In class, the instructor told us to negotiate our commission percentage. He used examples of 75%. (If only I knew then what I know now.) Basically, you start out at 50%. Not so bad, I thought, I’m knew…gotta learn the ropes…it’s fair. What you don’t realize is that you get 50% after everyone has taken their cut of the commission. The other realty office gets 50% and your office gets 50%. Then your company takes a 6% franchise fee, then your company splits whats left with you 50/50. You pay for all of your own advertising and marketing; including but not limited to…signs, business cards, flyers, periodicals, postage, lock boxes, flyer boxes, gas, photography, etc,etc. You pay for mandatory continuing education update classes and all necessary licenses. You pay to belong to the National Association of Realtors®, the Multiple Listing Services, the Regional Realtors Association®, the state’s Realtors® association.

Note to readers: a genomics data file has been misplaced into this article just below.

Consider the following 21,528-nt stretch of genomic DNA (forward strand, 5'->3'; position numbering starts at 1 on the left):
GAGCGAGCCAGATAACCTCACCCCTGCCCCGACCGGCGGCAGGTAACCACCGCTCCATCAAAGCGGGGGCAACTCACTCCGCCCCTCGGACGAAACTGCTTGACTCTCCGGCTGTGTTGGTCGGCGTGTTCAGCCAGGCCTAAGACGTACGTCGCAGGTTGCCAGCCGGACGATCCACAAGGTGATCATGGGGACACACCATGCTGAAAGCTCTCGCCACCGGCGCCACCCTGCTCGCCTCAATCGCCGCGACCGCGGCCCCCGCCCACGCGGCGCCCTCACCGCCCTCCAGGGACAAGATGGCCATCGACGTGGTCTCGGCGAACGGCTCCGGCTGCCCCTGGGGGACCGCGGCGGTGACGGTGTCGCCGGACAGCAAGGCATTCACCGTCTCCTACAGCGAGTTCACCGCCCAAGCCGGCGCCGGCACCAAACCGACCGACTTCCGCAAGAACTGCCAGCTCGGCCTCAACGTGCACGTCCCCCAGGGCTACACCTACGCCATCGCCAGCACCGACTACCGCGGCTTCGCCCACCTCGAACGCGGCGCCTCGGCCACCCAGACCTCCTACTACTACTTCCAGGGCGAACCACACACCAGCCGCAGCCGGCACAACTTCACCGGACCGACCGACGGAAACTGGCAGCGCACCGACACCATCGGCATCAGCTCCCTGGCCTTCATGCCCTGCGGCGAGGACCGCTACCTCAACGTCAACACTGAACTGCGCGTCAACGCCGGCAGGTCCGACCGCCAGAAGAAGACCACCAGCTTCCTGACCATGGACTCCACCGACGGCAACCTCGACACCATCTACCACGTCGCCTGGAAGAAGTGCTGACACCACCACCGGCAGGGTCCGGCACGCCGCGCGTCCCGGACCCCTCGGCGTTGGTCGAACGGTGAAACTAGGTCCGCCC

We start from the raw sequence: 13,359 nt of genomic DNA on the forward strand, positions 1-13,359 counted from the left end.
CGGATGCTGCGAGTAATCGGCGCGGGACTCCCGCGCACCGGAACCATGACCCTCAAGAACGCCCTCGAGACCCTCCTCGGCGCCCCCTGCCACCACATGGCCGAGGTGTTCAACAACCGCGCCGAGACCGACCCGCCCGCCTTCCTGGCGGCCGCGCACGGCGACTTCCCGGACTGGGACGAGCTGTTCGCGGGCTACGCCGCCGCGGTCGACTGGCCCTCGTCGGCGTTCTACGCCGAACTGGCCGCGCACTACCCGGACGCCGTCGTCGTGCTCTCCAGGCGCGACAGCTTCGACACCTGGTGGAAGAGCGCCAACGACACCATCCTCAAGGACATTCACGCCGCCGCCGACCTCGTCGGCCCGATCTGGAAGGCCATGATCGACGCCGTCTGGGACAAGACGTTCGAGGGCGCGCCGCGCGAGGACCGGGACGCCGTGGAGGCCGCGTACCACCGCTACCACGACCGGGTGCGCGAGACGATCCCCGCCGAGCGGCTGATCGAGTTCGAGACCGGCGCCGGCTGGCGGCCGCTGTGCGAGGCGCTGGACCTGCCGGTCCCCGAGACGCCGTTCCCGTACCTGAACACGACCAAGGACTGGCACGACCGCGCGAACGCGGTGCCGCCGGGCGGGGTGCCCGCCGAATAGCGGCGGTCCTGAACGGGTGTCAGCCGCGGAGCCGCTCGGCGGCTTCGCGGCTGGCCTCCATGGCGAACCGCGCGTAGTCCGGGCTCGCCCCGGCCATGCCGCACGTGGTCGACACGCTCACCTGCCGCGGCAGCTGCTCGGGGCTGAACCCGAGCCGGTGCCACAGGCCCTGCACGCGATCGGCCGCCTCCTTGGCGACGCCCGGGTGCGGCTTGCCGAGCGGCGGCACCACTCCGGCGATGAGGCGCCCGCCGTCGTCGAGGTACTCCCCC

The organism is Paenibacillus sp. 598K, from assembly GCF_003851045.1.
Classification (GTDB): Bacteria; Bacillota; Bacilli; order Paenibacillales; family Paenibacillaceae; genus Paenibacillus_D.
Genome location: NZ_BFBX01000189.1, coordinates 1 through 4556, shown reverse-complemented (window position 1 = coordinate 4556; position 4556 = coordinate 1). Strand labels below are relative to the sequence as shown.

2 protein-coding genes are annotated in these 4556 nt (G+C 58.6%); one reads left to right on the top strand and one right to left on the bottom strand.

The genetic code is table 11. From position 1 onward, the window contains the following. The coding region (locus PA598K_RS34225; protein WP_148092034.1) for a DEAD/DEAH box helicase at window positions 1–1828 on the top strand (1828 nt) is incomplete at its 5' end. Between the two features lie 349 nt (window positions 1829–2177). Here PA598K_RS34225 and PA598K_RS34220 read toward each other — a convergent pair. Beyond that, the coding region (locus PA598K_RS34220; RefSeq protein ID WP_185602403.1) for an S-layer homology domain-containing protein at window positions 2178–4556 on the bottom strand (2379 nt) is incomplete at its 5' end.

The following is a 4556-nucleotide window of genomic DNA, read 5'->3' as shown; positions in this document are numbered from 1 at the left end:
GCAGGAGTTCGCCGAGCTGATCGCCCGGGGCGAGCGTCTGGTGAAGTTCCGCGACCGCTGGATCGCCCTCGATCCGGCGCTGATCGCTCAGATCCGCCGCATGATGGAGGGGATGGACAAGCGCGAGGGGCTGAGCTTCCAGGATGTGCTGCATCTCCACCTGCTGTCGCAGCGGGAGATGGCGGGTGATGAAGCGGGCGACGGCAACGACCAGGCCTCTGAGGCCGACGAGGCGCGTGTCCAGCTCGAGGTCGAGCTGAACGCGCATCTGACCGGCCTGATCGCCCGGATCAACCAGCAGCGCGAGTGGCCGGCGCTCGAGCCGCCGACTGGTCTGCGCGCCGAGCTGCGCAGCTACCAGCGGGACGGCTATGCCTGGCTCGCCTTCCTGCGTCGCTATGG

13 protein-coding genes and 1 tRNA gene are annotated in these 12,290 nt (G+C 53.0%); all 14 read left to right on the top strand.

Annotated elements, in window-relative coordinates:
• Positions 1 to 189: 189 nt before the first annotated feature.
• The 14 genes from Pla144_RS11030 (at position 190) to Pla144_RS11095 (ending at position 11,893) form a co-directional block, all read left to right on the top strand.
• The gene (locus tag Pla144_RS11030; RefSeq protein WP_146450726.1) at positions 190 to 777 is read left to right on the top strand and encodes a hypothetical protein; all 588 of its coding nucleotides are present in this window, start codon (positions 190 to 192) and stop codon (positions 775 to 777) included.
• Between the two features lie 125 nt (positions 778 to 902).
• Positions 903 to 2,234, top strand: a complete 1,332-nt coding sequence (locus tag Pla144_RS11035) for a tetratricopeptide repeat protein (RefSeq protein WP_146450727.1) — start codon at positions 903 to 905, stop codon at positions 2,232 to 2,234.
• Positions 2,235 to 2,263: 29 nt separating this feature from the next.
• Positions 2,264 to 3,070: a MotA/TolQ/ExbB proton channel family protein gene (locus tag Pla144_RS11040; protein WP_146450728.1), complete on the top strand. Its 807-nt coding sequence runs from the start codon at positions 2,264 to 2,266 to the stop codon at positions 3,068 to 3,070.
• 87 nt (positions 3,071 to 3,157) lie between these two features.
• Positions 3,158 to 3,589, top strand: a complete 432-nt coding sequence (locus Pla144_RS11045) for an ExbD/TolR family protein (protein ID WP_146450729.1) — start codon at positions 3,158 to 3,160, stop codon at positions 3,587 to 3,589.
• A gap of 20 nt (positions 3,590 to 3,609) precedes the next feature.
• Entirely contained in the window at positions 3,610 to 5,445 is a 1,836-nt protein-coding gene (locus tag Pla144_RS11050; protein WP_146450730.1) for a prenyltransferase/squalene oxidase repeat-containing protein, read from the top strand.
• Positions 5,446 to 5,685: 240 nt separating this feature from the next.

Not to mention the fact that I got into real estate in 2007. The economy had started into a downward spiral. The housing market even tanked to a degree that had never happened before in U.S. history.

Long story short, my best year in real estate, I earned $15,000. Going into my third year, I found out the average agent earns $22,000/year. Not good! I worked every single day until at least 6pm. Most times until 9 pm and many times working well into the wee hours of the morning. I even showed a house once on Christmas! (I know, I’m a shmuck!) You get to the point when you’re scared to say no to a buyer, because you really need a paycheck. (You don’t get a paycheck unless you sell something.)